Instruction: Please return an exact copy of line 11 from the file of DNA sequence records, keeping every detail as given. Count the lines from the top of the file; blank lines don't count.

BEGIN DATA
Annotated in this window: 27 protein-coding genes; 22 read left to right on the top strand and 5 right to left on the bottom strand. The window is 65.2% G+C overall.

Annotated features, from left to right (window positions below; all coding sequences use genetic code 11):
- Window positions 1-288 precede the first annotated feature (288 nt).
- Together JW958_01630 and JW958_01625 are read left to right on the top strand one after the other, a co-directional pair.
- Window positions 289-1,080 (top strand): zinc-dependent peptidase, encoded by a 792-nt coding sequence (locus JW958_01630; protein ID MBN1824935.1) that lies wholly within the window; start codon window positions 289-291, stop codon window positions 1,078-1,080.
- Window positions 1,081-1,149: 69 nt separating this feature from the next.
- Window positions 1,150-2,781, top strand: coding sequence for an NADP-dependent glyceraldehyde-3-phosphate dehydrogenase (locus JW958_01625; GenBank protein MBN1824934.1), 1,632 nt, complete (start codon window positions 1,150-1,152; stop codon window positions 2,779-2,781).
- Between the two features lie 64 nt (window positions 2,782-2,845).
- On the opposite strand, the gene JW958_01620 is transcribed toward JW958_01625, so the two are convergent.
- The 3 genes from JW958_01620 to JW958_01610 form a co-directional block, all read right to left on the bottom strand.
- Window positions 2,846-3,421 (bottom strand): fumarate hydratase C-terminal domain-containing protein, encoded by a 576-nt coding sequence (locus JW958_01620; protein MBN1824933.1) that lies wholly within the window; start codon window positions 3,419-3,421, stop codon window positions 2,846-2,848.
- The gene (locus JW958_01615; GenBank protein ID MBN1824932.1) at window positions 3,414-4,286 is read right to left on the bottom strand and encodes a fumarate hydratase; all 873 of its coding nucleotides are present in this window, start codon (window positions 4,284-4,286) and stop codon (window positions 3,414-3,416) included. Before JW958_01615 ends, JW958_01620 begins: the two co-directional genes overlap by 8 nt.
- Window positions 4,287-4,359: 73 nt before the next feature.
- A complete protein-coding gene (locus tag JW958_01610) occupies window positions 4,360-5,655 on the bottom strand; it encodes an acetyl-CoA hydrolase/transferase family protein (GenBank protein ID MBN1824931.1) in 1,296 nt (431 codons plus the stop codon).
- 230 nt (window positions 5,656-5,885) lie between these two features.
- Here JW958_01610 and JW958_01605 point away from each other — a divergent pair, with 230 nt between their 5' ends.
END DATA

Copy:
- Window positions 2,846-3,421 (bottom strand): fumarate hydratase C-terminal domain-containing protein, encoded by a 576-nt coding sequence (locus JW958_01620; protein MBN1824933.1) that lies wholly within the window; start codon window positions 3,419-3,421, stop codon window positions 2,846-2,848.